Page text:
We had a glitch in our day getting to Prague. When we got to the airport, our scheduled flight on Czech Airlines was not on the board, and there was no representative at the Czech Airlines office. Apparently, the flight no longer existed. Fortunately, our travel agent was able to rebook us through Moscow, but it was a long slog and Moscow was the dirtiest and rudest airport I’ve ever been in–I’m sure there are worse, but this was a low for us. We got to Prague after midnight, tired and cranky.
Prague itself is a wonderful city, definitely more upbeat than Russia! Sadly, it’s horribly clogged with other tourists, mostly in huge groups. Our first days here were weekend days. I’m hoping it will be a little better during the week. Even so, as soon as you leave the main streets, things get back to normal. And early in the morning, even the main streets are clear. This was about 9 am.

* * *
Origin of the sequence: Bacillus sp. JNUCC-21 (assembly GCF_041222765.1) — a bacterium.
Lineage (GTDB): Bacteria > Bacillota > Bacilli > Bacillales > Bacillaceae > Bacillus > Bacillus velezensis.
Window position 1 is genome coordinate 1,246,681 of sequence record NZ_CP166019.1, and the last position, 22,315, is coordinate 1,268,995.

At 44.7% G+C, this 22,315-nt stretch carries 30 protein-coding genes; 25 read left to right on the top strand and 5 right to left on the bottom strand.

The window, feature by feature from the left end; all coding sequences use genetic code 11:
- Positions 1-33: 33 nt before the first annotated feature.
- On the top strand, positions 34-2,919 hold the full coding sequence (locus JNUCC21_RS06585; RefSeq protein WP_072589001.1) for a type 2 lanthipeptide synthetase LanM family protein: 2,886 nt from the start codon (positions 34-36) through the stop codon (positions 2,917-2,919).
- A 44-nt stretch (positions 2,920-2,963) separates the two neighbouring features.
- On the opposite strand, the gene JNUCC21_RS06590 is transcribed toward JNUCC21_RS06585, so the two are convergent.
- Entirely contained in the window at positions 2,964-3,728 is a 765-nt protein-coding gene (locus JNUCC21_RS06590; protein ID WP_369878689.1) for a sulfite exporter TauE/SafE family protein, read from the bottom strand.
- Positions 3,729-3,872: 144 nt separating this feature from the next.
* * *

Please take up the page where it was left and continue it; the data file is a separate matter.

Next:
A visit to the Jewish Museum put our small travel problems in perspective–a harrowing series of exhibits of the fate of the large, integrated Czech Jewish population after the Nazis invaded in 1941. Many were shipped to Teresienstadt, then to Auschwitz. Only a tiny fraction survived. The entire Pinkas Synagog is covered with carefully calligraphed names of those who died–like the Vietnam Memorial in Washington, only infinitely more so.
Then there are exhibits of chidren’s drawings from Teresienstadt, which was used as a sort of show camp by the Nazis, so children weren’t immediately gassed. Row after row of pictures by children from age six to about twelve, all with death dates of 1943 or 1944. I was very glad they didn’t allow photos. It made it all the more immediate.
A graffiti I saw after spending the morning at the museum echoed my thoughts.
On a lighter note, walking back I saw a huge, inflated soup can. I looked at it and immediately thought, “Are they having a Wharhol exhibit?” And of course, they are.
My favorite Warhol quote (via Larry, of course), when asked to define art, Warhol said “Art is what sells as art.” The interviewer said, “What about Van Gogh, who couldn’t sell his art?” Warhol: “It wasn’t art.” Interviewer: “But after he died, it sold for millions of dollars.” Warhol, “Then it was art.”